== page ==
JACKSONVILLE, Fla. -- Right now the evidence is mounting against George Zimmerman and Action News isn't taking it all at face value.
You've heard the 911 calls and you've seen the new video of Zimmerman taken into custody hours after the shooting. Some folks have already made up their mind about what happened.
But we're going to the experts to get your questions answered. They're explaining how this evidence could play out in a courtroom. They tell us, not everything we've heard, will be what a jury hears inside a courtroom. Right now, Zimmerman hasn't been charged in Trayvon's death.
Action News went to two different defense lawyers asking the tough questions about the evidence we've seen against neighborhood watchman George Zimmerman. So how will it all play out in court?
"All you see is evidence, which is shaping public opinion. But what I care about is what's admissible. Take Zimmerman's previous arrests. That's never going to be given to a jury," said attorney Randy Reep.
Reep also pointed to the reports that Trayvon was suspended from school for having drug residue in his bag. "That's the kind of character evidence of a victim that's largely not admissible," said Reep.
While the new surveillance has people questioning whether Zimmerman was ever injured in the attack, Reep says not so fast. "The quality isn't real high. I can't tell whether he has a broken nose or not," said Reep.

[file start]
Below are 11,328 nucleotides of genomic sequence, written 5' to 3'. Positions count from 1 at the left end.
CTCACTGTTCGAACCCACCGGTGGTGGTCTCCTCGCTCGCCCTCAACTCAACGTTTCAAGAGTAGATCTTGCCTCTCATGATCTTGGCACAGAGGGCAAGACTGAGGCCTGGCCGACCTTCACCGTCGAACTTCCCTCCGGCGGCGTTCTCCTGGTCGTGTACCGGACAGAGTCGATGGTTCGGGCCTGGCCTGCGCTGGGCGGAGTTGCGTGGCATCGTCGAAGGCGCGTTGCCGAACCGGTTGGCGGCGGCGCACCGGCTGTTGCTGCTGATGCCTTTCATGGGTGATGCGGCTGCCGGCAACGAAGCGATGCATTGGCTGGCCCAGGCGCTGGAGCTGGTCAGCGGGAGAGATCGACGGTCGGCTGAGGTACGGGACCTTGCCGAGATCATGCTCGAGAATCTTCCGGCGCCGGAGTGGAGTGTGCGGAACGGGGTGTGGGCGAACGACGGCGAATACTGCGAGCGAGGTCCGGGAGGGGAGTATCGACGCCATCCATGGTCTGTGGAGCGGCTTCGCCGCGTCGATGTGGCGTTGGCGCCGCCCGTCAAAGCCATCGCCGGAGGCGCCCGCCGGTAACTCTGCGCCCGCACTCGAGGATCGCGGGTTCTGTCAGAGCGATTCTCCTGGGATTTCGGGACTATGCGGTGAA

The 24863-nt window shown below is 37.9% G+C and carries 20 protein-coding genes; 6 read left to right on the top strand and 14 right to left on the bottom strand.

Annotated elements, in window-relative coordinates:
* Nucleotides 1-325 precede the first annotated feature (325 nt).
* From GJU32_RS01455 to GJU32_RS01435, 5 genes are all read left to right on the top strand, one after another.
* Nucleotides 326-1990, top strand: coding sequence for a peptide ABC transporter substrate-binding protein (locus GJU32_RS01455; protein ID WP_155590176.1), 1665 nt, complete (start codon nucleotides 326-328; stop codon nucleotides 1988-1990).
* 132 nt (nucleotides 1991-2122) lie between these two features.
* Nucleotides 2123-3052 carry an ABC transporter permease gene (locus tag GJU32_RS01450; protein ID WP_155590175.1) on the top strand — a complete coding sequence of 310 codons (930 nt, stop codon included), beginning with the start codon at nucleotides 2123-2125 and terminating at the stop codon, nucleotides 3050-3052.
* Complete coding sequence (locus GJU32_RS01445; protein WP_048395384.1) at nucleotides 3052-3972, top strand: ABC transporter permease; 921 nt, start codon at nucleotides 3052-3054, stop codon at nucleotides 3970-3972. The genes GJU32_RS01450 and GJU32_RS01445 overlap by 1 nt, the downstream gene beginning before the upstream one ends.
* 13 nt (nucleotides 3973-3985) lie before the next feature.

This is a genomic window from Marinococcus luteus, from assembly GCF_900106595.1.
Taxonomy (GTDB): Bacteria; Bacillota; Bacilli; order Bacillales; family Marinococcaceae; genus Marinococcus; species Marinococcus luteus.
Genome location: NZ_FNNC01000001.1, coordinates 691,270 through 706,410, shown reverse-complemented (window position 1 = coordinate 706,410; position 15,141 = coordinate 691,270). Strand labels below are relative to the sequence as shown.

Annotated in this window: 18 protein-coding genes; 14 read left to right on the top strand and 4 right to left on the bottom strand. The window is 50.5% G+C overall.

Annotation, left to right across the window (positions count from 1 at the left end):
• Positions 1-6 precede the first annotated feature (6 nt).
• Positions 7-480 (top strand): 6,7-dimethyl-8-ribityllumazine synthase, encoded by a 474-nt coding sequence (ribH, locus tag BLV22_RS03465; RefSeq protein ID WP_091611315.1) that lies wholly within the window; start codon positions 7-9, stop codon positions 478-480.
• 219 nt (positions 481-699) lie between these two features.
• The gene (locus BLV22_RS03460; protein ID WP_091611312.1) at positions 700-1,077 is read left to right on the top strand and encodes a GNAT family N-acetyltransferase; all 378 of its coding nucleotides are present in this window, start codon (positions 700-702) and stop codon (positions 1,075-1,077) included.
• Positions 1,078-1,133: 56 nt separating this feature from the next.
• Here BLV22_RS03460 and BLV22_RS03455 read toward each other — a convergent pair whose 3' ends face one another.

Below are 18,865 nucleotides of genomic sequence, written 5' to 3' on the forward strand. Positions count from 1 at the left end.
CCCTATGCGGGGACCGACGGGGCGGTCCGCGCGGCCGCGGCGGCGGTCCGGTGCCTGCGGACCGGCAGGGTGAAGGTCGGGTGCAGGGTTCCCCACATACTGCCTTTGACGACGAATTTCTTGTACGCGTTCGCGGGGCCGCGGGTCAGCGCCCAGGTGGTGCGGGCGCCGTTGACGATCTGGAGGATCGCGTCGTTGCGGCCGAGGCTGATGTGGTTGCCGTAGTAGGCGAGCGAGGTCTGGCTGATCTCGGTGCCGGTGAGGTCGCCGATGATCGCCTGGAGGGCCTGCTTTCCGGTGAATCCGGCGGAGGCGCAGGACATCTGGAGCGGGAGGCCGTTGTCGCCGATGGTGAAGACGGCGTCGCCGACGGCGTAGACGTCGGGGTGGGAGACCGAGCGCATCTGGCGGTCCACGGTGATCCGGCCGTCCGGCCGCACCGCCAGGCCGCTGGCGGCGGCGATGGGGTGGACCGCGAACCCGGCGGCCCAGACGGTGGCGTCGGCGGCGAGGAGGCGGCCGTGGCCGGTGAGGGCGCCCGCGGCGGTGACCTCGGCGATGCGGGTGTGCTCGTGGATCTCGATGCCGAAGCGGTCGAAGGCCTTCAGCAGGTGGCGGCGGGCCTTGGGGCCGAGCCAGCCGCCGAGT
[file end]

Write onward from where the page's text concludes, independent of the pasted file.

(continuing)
Former FBI agent and attorney Dale Carson says State Attorney Angela Corey also has another problem. "The difficulty is, other people are saying I saw it. I don't know whether to trust that because a lot of information has been passed out. By not arresting him at the time, they let critical evidence disappear. In order to prove the case, you have to resurrect evidence that may not exist," said Carson.
Both lawyers do agree on one thing. "The standard is beyond a reasonable doubt," said Carson. "You have to convince 12 jurors of what it means," said Reep.
Thursday, the State Attorney's office sent us a letter, talking about the evidence that's been released in this case. They are not commenting any further about the investigation and said the evidence shouldn't even be out there. The letter said, "For the sake of all involved, please allow us to do our job within the bounds of Florida law."
Action News has learned a grand jury is set to decide whether charges should be brought against Zimmerman on April 10th.